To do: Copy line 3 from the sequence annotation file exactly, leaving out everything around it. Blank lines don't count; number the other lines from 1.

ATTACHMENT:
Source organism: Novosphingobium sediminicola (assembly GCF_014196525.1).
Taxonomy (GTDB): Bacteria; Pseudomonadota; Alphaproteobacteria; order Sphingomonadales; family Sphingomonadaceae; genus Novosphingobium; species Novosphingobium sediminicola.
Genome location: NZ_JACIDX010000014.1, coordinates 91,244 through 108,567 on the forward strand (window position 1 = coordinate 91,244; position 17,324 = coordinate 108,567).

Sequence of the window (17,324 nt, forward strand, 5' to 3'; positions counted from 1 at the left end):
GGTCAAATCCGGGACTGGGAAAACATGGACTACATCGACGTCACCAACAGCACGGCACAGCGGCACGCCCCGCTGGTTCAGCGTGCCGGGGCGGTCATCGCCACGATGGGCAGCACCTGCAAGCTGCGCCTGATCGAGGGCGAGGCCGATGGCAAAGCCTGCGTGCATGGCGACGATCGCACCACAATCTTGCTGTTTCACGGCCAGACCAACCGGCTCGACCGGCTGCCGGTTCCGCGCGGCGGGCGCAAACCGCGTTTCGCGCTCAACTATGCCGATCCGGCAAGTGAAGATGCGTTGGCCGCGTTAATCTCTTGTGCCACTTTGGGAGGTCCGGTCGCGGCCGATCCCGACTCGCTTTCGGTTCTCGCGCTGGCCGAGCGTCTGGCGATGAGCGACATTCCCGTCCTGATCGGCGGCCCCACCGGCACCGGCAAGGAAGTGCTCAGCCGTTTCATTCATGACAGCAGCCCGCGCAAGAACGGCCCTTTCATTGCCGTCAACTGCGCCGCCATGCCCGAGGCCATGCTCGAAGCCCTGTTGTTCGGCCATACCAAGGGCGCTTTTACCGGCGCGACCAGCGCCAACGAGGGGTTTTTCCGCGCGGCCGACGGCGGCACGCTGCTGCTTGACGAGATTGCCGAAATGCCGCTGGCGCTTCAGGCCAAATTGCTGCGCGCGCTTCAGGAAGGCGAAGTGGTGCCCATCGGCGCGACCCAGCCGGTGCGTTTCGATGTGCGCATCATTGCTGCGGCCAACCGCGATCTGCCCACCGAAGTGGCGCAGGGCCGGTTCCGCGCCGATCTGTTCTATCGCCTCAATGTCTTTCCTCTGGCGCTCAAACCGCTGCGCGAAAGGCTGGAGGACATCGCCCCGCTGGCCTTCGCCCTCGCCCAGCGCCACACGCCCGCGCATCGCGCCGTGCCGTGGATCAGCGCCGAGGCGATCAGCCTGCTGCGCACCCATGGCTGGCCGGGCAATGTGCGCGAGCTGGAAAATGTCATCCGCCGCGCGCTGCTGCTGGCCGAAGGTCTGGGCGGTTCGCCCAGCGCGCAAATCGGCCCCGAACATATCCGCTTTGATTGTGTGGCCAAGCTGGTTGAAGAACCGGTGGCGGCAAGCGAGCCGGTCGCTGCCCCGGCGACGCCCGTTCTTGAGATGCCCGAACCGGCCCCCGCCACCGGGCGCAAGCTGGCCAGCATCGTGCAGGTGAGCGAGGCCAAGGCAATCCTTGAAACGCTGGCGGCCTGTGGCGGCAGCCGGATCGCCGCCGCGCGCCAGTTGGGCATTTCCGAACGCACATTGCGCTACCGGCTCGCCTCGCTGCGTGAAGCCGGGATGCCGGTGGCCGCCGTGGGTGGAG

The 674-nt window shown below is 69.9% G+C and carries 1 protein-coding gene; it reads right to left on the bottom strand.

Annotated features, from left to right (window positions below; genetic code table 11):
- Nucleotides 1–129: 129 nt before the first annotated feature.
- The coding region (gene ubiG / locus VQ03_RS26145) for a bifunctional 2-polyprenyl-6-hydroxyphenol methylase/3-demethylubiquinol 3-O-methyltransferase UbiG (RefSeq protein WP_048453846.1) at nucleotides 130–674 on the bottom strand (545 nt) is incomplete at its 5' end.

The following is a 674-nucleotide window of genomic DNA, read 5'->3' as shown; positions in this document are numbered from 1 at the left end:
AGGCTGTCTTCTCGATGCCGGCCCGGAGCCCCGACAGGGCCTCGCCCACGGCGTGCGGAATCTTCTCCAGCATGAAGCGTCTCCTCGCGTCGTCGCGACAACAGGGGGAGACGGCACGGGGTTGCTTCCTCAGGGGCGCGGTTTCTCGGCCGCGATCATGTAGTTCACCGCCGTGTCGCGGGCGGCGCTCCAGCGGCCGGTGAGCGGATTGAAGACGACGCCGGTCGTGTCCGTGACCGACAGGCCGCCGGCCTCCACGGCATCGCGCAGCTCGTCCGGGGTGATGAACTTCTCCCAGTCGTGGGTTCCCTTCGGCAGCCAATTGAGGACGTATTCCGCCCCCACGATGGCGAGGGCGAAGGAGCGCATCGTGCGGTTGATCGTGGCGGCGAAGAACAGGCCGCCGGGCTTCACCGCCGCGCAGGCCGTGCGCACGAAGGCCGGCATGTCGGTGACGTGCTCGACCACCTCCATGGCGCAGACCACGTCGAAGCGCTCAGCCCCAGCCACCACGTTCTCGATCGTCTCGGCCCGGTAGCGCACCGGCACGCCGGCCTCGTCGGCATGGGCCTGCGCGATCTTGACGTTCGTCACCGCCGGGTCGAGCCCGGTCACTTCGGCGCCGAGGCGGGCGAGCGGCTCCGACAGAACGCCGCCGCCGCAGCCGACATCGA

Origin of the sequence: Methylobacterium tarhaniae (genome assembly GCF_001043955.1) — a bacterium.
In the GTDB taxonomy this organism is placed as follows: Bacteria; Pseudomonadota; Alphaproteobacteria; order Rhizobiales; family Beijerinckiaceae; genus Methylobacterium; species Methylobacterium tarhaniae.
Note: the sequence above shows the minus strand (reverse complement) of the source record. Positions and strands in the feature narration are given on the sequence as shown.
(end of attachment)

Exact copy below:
Genome location: NZ_JACIDX010000014.1, coordinates 91,244 through 108,567 on the forward strand (window position 1 = coordinate 91,244; position 17,324 = coordinate 108,567).